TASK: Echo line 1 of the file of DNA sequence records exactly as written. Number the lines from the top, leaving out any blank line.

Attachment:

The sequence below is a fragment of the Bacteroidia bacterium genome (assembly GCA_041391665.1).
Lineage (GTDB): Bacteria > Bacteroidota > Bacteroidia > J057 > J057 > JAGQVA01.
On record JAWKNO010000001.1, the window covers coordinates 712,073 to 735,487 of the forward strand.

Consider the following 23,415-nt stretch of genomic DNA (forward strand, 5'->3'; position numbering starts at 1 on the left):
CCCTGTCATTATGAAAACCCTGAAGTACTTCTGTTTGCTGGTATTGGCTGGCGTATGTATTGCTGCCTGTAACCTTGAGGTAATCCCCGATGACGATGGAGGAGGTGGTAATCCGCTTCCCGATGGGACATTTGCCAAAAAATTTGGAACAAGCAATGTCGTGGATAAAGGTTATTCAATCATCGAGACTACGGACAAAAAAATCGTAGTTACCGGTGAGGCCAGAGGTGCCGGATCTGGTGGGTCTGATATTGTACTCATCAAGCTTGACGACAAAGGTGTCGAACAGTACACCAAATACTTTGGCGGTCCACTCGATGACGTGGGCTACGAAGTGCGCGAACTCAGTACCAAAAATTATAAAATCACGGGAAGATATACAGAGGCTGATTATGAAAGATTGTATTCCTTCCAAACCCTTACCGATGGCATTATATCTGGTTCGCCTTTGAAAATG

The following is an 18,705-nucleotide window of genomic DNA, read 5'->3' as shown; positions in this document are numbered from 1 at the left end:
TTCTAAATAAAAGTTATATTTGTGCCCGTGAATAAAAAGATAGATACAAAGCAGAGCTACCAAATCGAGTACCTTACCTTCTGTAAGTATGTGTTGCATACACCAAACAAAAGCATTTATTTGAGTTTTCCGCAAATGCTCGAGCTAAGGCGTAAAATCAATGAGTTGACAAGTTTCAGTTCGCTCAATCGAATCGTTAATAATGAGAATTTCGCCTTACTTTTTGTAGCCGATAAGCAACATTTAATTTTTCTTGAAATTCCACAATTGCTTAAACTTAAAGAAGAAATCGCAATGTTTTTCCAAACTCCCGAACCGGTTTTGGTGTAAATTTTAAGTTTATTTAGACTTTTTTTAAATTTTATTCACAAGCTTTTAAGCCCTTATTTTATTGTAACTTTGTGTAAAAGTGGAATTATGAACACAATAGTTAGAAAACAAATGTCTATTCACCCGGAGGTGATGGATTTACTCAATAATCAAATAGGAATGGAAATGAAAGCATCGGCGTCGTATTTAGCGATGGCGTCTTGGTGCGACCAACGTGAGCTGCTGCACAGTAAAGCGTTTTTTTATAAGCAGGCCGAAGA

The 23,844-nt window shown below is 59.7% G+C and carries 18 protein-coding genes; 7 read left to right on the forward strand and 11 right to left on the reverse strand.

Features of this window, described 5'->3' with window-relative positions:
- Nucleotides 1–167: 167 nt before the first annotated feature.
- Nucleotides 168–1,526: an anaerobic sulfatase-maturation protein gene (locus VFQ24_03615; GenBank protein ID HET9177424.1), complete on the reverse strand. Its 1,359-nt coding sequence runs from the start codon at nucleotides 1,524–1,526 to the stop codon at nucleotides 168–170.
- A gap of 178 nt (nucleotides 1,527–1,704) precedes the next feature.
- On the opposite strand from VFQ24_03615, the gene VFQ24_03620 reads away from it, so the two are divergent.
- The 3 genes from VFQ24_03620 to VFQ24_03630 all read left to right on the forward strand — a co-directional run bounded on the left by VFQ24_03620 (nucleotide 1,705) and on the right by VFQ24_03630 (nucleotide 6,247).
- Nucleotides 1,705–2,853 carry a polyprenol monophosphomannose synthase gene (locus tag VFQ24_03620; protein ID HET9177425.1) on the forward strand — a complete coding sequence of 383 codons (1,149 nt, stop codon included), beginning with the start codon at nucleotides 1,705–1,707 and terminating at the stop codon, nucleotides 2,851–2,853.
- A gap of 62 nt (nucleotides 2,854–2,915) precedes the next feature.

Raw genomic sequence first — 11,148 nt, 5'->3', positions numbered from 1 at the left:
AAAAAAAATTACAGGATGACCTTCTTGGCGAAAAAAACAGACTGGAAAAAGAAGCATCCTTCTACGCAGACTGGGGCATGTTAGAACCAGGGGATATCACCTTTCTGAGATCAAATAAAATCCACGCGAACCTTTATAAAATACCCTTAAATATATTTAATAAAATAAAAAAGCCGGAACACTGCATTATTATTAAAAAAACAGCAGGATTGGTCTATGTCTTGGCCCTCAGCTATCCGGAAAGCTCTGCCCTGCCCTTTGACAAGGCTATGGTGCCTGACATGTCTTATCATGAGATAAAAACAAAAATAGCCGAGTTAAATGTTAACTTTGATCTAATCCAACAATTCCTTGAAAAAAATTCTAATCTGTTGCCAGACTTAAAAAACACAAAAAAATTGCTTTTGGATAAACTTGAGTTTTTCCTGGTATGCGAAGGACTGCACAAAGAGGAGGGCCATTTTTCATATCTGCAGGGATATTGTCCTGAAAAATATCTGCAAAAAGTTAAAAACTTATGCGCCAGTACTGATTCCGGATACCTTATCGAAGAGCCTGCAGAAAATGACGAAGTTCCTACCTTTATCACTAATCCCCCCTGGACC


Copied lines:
The sequence below is a fragment of the Bacteroidia bacterium genome (assembly GCA_041391665.1).